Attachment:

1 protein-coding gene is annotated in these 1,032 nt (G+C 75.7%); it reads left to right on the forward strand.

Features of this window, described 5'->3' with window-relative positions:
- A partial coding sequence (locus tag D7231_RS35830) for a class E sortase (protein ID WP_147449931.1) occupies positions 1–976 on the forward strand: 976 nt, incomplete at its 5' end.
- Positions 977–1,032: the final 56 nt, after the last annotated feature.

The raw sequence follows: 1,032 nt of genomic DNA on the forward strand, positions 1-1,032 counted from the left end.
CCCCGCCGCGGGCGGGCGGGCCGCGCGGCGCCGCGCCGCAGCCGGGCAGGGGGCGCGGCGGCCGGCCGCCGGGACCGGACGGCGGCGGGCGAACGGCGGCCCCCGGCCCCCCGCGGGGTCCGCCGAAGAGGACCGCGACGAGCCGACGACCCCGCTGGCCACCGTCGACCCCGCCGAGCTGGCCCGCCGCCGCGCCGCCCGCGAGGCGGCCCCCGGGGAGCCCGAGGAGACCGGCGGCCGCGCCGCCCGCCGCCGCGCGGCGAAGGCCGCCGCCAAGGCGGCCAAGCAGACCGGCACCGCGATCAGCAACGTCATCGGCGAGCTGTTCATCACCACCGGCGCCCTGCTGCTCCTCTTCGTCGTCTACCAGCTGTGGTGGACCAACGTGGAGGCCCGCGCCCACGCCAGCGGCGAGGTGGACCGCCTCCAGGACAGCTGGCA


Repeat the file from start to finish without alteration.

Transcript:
1 protein-coding gene is annotated in these 1,032 nt (G+C 75.7%); it reads left to right on the forward strand.

Features of this window, described 5'->3' with window-relative positions:
- A partial coding sequence (locus tag D7231_RS35830) for a class E sortase (protein ID WP_147449931.1) occupies positions 1–976 on the forward strand: 976 nt, incomplete at its 5' end.
- Positions 977–1,032: the final 56 nt, after the last annotated feature.

The raw sequence follows: 1,032 nt of genomic DNA on the forward strand, positions 1-1,032 counted from the left end.
CCCCGCCGCGGGCGGGCGGGCCGCGCGGCGCCGCGCCGCAGCCGGGCAGGGGGCGCGGCGGCCGGCCGCCGGGACCGGACGGCGGCGGGCGAACGGCGGCCCCCGGCCCCCCGCGGGGTCCGCCGAAGAGGACCGCGACGAGCCGACGACCCCGCTGGCCACCGTCGACCCCGCCGAGCTGGCCCGCCGCCGCGCCGCCCGCGAGGCGGCCCCCGGGGAGCCCGAGGAGACCGGCGGCCGCGCCGCCCGCCGCCGCGCGGCGAAGGCCGCCGCCAAGGCGGCCAAGCAGACCGGCACCGCGATCAGCAACGTCATCGGCGAGCTGTTCATCACCACCGGCGCCCTGCTGCTCCTCTTCGTCGTCTACCAGCTGTGGTGGACCAACGTGGAGGCCCGCGCCCACGCCAGCGGCGAGGTGGACCGCCTCCAGGACAGCTGGCA